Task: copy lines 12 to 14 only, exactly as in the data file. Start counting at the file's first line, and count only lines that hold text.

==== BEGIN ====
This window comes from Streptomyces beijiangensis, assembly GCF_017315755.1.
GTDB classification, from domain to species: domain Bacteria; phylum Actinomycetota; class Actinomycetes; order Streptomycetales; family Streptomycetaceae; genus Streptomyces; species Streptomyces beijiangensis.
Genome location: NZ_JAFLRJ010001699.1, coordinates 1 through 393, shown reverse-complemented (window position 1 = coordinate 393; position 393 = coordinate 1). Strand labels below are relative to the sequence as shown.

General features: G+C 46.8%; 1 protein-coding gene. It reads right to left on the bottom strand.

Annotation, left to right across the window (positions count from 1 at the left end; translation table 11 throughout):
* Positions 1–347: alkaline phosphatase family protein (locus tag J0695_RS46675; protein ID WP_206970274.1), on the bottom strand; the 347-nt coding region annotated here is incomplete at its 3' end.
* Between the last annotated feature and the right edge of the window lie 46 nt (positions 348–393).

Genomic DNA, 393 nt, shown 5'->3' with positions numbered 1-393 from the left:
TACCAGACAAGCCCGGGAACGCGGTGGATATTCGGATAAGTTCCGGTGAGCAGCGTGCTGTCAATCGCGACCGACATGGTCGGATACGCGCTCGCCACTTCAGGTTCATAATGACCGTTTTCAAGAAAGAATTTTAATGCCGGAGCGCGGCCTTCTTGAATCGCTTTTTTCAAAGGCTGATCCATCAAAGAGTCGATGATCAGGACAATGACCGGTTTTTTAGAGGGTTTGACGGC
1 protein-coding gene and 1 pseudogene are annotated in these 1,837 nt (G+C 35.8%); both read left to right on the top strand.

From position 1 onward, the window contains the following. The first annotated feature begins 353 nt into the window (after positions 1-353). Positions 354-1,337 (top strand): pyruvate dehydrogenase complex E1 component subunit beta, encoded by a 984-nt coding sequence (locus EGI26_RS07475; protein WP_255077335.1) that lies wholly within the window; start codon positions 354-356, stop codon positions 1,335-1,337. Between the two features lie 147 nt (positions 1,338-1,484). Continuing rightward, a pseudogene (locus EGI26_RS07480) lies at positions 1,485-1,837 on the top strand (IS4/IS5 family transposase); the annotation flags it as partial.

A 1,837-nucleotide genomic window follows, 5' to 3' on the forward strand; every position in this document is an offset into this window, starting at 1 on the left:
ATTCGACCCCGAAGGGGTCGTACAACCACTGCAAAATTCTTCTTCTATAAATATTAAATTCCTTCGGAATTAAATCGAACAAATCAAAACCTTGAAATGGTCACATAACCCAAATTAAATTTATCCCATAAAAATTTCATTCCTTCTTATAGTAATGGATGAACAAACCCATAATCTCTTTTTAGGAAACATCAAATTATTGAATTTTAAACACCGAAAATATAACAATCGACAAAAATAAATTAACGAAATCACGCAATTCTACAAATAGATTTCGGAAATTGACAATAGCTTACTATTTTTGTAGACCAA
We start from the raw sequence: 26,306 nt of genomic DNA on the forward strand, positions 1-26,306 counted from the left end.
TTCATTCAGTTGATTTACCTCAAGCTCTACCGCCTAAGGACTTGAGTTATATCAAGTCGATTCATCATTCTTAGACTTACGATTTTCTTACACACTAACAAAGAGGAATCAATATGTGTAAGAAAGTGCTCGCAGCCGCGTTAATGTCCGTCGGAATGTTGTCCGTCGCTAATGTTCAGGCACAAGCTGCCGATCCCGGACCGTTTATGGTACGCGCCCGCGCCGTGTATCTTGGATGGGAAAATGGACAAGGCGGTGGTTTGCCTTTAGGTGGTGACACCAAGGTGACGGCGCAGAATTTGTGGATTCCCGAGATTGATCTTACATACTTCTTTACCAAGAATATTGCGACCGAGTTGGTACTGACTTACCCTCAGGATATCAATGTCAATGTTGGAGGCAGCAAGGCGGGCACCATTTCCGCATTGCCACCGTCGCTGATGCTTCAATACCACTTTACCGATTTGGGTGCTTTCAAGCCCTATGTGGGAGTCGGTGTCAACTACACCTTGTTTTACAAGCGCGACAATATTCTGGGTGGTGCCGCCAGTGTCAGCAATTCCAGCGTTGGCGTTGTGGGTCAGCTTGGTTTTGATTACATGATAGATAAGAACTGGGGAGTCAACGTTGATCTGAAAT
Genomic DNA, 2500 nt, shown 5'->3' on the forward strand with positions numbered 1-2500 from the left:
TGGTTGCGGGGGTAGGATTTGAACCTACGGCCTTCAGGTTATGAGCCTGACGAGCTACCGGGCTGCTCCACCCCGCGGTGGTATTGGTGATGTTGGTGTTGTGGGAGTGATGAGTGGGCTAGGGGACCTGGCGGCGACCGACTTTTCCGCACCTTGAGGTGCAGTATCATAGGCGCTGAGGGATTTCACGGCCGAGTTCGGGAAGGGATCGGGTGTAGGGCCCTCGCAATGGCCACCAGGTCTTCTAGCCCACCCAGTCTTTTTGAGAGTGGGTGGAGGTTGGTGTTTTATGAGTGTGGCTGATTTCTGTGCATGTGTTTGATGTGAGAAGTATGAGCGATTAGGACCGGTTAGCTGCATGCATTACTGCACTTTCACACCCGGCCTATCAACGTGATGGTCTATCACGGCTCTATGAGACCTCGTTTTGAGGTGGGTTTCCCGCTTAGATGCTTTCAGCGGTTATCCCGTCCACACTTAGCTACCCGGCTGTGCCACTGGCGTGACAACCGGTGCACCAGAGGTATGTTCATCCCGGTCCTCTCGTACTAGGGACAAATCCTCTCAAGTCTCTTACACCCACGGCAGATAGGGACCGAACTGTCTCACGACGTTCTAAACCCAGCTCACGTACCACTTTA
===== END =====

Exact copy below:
A 1,837-nucleotide genomic window follows, 5' to 3' on the forward strand; every position in this document is an offset into this window, starting at 1 on the left:
ATTCGACCCCGAAGGGGTCGTACAACCACTGCAAAATTCTTCTTCTATAAATATTAAATTCCTTCGGAATTAAATCGAACAAATCAAAACCTTGAAATGGTCACATAACCCAAATTAAATTTATCCCATAAAAATTTCATTCCTTCTTATAGTAATGGATGAACAAACCCATAATCTCTTTTTAGGAAACATCAAATTATTGAATTTTAAACACCGAAAATATAACAATCGACAAAAATAAATTAACGAAATCACGCAATTCTACAAATAGATTTCGGAAATTGACAATAGCTTACTATTTTTGTAGACCAA
We start from the raw sequence: 26,306 nt of genomic DNA on the forward strand, positions 1-26,306 counted from the left end.